Who does Egypt's Speaker speak for?

Who does Egypt's Speaker speak for?
Comment: The Speaker traditionally acted as a shock absorber between the opposing sides in parliament, but al-Aal appears to have reinterpreted this vital role, writes Robert Springborg
7 min read
21 Jun, 2016
The role of Speaker provides a useful barometer of the political climate, says Springborg [Getty]

Ali Abd al-Aal, a former public prosecutor and law professor who taught at the police academy and military college, became in January speaker of the parliament elected under the tutelage of President Sisi. Al-Aal had played a key role in drafting the parliamentary electoral law that produced an overwhelming victory for pro-Sisi forces.

In the six months in which he has ruled over Parliament with an iron fist, al-Aal has profoundly re-interpreted the vital role of Speaker.

He has instructed deputies that their duty is one of "cooperation rather than confrontation" with the executive. He pledged to use "all of his strength" to prevent criticism of the government, because "in tough times there is no individual legislative or executive authority - rather, all of them should act as a single authority".

Following an uproar on the floor of the Council the very first day of the session, he banned further live television coverage of plenaries. He orchestrated the expulsion from parliament of Tawfiq Okasha, al-Aal's primary opposition challenger to head it. One of the deputies appointed by President Sisi resigned at that time, citing "an inappropriate climate that does not permit me to perform my parliamentary duties."

In May, al-Aal threatened to report to the Ethics Committee any member who criticised the government's monetary policy, simultaneously warning deputies not to speak to the media on this sensitive subject. He followed up that threat with an accusation that efforts to train parliamentarians, even when conducted by Egyptian organisations, such as the prestigious Al-Ahram Strategic Studies Center, constituted "a systematic campaign to destroy the country's constitutional institutions."

It is worth noting that al-Aal himself has received support for his travels and other activities from the international Inter-Parliamentary Union. Sauce for the goose is in his view not sauce for the gander. To those deputies who complained that his dictates violated their freedom of expression, he responded that "freedom of expression should be responsible, and harming the state's interests is not considered freedom of expression."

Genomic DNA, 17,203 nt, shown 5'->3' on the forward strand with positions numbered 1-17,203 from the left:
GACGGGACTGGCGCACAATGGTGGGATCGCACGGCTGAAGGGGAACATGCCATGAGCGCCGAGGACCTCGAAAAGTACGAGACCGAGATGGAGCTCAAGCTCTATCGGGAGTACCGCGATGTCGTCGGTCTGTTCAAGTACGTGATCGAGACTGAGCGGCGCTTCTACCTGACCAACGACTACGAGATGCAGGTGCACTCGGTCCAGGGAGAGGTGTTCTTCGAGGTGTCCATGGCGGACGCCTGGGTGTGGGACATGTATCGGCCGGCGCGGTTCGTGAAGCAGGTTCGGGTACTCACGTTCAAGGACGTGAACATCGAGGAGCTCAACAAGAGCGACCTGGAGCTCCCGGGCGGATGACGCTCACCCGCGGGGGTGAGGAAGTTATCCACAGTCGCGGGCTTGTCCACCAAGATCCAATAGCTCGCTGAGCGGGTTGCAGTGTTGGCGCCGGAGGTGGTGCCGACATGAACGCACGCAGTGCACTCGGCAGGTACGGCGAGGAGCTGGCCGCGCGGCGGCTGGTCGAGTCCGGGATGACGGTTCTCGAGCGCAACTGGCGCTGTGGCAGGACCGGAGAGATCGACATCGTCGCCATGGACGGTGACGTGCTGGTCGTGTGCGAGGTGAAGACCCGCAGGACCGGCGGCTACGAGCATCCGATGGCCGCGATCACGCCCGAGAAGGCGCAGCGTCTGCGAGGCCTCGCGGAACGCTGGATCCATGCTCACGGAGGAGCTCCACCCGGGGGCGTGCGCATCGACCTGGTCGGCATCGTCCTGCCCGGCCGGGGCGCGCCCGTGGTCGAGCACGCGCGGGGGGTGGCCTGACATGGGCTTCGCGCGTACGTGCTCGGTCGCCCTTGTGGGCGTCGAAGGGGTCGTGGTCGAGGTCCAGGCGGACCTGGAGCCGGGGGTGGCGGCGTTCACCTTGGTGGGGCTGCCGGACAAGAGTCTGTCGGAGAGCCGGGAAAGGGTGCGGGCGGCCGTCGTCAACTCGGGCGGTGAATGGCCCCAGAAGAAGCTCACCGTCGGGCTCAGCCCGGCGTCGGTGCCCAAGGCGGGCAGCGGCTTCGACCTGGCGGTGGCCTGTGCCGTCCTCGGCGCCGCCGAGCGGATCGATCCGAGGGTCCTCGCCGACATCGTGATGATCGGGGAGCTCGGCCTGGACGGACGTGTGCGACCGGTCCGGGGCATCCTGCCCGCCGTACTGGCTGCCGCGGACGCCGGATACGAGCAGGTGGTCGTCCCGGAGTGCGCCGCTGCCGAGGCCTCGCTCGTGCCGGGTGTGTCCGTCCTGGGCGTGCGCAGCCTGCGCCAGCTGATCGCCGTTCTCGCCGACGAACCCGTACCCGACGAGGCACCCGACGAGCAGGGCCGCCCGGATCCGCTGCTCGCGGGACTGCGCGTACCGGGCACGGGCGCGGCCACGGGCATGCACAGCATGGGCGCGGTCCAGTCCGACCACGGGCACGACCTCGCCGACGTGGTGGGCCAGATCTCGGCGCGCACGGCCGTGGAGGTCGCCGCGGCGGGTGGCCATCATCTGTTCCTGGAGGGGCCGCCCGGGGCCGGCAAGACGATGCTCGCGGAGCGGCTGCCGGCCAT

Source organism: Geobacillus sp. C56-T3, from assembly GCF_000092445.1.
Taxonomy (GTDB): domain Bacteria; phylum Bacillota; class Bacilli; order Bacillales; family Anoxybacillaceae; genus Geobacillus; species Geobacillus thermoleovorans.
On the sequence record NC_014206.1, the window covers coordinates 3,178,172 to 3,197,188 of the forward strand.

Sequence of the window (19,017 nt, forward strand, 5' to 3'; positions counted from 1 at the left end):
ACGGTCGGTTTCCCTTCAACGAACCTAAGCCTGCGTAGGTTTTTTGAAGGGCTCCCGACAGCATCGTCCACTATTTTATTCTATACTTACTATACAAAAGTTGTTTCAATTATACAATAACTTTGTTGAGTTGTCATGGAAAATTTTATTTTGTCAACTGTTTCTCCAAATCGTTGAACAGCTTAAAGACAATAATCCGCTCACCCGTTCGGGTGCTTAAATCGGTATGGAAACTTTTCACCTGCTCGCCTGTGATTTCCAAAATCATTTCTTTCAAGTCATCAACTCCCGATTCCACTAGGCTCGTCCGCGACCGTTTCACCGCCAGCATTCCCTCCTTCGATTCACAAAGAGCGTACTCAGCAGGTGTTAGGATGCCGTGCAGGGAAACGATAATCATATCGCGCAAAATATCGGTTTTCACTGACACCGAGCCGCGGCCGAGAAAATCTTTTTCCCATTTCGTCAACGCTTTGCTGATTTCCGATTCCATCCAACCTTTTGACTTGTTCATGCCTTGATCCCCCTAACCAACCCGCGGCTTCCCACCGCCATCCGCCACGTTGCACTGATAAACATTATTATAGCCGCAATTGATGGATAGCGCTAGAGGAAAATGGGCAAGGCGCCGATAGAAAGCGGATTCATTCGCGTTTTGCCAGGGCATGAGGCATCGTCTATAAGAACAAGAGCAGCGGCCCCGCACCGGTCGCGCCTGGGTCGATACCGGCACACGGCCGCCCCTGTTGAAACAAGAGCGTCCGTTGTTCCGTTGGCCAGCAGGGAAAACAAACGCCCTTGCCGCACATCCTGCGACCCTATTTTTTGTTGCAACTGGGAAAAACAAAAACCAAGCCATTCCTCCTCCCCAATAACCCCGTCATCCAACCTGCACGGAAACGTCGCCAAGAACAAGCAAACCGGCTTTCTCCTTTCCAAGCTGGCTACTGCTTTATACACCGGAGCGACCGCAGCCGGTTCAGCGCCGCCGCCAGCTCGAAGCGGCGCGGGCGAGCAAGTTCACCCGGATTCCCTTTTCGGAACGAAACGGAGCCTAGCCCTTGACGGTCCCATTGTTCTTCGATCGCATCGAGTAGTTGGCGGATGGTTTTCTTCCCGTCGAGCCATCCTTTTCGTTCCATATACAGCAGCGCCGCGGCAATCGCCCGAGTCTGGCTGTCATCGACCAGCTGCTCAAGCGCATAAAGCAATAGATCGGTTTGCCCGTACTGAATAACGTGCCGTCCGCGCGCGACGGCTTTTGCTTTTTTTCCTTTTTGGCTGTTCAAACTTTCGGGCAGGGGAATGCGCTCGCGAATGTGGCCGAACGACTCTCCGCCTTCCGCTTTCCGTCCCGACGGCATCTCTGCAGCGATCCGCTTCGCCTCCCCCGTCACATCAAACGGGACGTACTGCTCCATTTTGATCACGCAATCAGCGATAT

He has instructed deputies that their duty is one of 'cooperation rather than confrontation' with the executive

From the first parliament of independent Egypt in 1923 until the last of the monarchial era before it was prorogued by the military in 1952, the Speaker was a semi-neutral figure. One of his implicit tasks was to mediate between government and opposition, typically seeking to induce compliance of the latter to the former with both carrots and sticks.

Interestingly, even in Nasser's parliaments a vestige of that mediating role remained, especially when occupied by Anwar al-Sadat, the longest serving Speaker of that era. He was tasked by Nasser to use his role as a bridge to conservative, rural elements represented in parliament whom Nasser distrusted, but did not want to completely alienate.

The same logic and practice prevailed to an even greater degree in the Sadat era prior to 1978, when the relative autonomy of the Speaker was eroded as the regime slid toward ever greater authoritarianism. At the height of the "infitah" (opening), which followed the 1973 War and ended with Sadat's November 1977 trip to Jerusalem, Sayed Marei, whose son married Sadat’s daughter, served for almost four years as Speaker.

Marei was a consummate politician whom I personally came to know as I was writing a biography of him. He explained his conception of the role of Speaker as being a shock absorber between the opposition in parliament, on the one hand, and the executive and its supporters in that body, on the other.

Sitting in his office in the ornate, domed parliament that housed the monarchial era legislatures, I observed first hand his always polite dealings with members on both sides of the aisle. He took care when handing out "carrots", such as trips abroad, to ensure that even critics of Sadat were not entirely excluded.

Marei's relationship with the President began to decline as a result of an event on the floor of parliament, where Sadat precipitously announced a drastic reduction in subsidies, immediately provoking the January 18-19 "food riots" that left almost 100 dead in the streets of Cairo.

Al-Aal, who enjoys zero degrees of freedom from Sisi and the military, is a political cipher, with no independent reputation and no reputation for independence